This is my reflection on storying back on January 10-11.
I heart me some creation narrative. It might be because it is the story I know best at this point in Jula. It might be because of all the rhythmic repetition, of “God said…and it was so,” God saw that it was good,” and “there was evening and there was morning, the first day.” These lines punctuate the melody as it reaches into each new day boldly incorporating new chords and syncopation. Then the sixth day, the Master himself takes matters into his own hands and puts his soul into the music, improvising with bold inspiration that no one could have anticipated, but is the perfect climax to everything we’ve heard to that point.
It might be the raucous fun we always seem to have trying to figure out what in all creation it might mean to be created in God’s image. Usually,everyone stares at their toes when I ask the question, wondering no doubt, “what does the white guy want us to say?” I usually follow up with a mildly inappropriate question like, “Well, I want to know, does God look like me or like Sumayila over there?” Slowly, we explore together the mystery of what it means to be created lovingly in God’s image: intelligent, eager and able to create, merciful, capable and ready to bless, full of life, powerful.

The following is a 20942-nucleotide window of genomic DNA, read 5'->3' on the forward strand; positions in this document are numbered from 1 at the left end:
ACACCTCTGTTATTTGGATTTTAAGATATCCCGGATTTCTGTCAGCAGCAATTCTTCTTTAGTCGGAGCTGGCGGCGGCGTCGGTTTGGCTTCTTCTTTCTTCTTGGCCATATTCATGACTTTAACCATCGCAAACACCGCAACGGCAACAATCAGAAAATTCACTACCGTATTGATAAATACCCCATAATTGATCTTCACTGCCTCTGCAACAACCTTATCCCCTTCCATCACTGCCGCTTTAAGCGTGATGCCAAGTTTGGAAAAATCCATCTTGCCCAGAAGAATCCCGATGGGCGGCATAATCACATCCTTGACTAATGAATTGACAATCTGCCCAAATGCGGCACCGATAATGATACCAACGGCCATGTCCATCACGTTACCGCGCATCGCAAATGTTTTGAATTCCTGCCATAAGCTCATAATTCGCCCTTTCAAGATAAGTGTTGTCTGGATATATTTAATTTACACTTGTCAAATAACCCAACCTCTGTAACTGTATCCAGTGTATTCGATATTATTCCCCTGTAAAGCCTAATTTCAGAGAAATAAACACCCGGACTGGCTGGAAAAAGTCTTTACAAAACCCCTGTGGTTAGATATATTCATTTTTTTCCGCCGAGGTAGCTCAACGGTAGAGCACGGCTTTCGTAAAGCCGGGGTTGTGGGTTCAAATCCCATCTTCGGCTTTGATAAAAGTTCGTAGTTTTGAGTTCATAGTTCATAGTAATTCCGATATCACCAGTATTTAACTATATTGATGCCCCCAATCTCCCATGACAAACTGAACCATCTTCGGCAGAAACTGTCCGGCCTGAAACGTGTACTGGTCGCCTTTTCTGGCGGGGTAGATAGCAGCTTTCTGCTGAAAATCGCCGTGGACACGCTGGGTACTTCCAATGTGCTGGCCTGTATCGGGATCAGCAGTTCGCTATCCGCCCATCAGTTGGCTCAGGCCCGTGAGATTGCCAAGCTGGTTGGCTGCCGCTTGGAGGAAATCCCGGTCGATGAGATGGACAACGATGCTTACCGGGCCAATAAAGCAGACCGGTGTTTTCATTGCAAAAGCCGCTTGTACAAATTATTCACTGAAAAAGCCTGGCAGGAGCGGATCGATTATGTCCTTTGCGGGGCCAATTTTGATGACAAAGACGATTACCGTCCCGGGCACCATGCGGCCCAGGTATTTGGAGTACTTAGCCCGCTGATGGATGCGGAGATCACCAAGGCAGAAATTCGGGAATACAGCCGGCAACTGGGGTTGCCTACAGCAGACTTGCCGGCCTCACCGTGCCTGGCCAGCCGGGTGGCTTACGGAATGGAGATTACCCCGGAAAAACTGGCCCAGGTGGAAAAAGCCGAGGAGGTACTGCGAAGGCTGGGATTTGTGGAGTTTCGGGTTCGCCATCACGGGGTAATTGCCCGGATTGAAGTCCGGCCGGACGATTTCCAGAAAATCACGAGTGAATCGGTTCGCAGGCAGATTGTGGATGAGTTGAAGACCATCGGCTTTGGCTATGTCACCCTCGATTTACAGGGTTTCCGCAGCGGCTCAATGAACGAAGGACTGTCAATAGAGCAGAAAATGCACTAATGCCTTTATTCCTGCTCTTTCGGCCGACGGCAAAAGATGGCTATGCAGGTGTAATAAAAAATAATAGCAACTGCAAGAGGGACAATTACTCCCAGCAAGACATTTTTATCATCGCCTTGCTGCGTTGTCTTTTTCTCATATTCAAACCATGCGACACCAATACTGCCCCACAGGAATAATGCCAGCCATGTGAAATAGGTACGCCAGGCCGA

The story of the fall is more like the Jr. high band version of the Jazz I tried to describe above. It starts off a little out of tune and ends up in a train-wreck. Just one note a little out of tune in the first chord–the serpents subtle lie. A missed entrance–you know the part where Adam steps in and reminds his wife and the rest of us how the Creator’s song really goes. Fits and starts as everyone gets lost and tries to play over the other lost musicians–Adam and Eve hiding in the Garden and blaming each other for the disaster. The Director trying to pull the threads back together–God’s judgement and mercy to Adam and Eve.
I told these stories in three villages in as many days, and while some of my memories have gone flat, I’d like to relate a few highlights:
Kangoura: Really good discussion on what it is to be made in the image of God. We also finished the story of the fall on a very high note talking about our mutual responsibility to help each other respect the Word of God.
Jɛliso: There had been some lingering tension between myself and a friend name Isiaka in Kangoura. He’d been asking me for a long time to take him out to Jɛliso with me to see Babuna. He’s apparently mad at me for trying to “force” people to change their religion. I thought giving him a ride might soften his attitude toward me…and I thought that if he had a problem, Babuna the Imam with whom I study, might be able to give him a little perspective. (I don’t think Isiaka really believed that I actually did Bible story sessions with our province’s most eminent Marabout.) Ah, the best laid plans of mice and missionaries…